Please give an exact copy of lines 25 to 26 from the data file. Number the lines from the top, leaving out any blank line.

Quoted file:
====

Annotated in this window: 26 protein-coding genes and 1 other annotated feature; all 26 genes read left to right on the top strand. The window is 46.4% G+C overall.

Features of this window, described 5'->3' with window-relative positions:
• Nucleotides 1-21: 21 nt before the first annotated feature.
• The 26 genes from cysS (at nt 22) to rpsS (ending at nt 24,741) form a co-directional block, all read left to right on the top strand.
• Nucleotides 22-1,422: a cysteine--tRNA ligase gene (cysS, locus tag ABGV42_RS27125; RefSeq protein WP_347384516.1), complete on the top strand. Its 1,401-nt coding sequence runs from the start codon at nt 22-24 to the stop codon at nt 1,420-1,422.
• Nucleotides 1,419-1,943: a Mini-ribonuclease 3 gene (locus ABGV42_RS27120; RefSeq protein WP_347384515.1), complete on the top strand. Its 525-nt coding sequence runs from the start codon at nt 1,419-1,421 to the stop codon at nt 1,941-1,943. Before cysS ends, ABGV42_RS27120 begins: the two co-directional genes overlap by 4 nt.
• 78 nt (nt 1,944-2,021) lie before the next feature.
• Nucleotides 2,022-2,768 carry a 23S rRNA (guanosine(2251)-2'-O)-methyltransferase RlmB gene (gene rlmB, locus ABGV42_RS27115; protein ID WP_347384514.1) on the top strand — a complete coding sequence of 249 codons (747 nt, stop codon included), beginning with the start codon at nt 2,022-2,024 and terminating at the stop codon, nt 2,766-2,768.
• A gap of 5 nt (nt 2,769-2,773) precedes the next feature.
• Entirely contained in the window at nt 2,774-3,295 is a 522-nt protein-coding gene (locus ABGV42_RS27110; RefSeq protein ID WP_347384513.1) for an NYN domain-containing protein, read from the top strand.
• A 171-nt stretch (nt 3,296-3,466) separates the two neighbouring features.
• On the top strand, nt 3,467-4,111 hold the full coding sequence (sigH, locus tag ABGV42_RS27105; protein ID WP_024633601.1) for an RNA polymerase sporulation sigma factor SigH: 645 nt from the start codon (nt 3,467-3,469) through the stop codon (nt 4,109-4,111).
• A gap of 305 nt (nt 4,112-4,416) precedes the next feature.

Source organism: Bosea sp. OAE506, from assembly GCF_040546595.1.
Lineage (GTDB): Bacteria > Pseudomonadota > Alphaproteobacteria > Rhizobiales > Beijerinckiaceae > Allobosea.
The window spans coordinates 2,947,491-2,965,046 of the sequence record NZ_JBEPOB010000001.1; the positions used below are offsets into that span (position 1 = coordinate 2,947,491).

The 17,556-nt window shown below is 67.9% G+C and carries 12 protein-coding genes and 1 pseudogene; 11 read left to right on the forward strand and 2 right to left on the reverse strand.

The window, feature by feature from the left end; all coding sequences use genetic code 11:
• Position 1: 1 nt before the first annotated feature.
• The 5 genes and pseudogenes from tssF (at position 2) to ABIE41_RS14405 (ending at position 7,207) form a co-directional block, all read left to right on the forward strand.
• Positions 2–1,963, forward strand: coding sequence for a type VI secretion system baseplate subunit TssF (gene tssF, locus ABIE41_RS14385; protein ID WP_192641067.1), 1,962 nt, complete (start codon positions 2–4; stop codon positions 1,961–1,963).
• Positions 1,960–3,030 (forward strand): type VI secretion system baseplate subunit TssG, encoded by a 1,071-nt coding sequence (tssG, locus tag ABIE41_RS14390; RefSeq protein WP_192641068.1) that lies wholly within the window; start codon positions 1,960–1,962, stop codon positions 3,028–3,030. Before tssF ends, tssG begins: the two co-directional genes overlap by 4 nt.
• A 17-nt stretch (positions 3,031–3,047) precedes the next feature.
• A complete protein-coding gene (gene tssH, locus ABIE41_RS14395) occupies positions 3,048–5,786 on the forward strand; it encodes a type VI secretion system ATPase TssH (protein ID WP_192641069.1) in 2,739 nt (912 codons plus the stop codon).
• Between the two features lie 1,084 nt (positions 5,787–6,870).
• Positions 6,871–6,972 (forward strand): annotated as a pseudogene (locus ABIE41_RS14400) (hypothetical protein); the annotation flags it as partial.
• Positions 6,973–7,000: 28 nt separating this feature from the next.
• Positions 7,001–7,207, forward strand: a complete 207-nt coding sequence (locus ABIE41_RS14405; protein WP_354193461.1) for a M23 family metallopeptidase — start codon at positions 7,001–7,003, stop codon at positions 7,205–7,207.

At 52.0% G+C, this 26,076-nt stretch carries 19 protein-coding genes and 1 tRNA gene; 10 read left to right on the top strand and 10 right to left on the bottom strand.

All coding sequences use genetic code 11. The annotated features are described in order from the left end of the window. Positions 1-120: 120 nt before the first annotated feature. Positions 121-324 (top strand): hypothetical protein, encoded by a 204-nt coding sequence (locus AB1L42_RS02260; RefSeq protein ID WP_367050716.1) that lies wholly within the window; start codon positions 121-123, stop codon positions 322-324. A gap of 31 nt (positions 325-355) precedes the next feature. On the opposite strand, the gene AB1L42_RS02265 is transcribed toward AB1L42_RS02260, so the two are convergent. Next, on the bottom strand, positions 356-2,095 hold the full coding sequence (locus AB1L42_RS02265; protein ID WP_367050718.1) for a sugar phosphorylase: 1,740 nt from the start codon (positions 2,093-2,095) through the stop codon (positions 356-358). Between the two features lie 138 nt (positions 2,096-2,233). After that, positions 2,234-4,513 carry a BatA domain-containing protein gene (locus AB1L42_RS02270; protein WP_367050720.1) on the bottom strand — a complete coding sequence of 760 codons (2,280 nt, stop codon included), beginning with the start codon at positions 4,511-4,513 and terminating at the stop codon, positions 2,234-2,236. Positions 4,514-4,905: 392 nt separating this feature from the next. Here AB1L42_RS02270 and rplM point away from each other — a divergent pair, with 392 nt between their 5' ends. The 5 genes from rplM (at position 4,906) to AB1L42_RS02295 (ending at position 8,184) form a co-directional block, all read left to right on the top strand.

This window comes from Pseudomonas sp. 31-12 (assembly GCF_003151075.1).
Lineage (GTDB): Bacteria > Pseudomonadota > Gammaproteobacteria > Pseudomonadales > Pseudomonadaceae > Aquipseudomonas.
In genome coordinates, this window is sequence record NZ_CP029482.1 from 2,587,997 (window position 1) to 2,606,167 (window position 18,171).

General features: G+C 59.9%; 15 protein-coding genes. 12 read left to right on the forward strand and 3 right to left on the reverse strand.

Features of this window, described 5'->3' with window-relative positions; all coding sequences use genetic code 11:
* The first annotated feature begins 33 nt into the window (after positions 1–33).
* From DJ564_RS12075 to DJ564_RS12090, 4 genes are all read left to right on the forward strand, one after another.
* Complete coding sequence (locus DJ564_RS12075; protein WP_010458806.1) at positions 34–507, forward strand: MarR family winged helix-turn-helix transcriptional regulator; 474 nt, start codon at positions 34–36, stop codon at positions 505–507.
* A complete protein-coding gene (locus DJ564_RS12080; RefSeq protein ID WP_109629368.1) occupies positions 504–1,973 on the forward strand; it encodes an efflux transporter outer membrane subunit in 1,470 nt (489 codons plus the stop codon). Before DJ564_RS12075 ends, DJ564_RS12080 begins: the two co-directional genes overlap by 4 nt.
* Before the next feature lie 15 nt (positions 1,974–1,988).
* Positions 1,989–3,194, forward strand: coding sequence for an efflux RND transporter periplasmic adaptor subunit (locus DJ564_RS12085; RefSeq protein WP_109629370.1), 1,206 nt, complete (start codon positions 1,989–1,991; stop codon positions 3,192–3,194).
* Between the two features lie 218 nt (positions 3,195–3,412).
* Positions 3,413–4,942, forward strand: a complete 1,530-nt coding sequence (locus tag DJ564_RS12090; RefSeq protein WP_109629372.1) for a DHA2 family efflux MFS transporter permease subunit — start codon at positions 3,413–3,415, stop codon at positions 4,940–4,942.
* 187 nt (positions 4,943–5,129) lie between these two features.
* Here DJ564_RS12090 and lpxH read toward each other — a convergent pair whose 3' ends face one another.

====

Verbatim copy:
• Between the two features lie 1,084 nt (positions 5,787–6,870).
• Positions 6,871–6,972 (forward strand): annotated as a pseudogene (locus ABIE41_RS14400) (hypothetical protein); the annotation flags it as partial.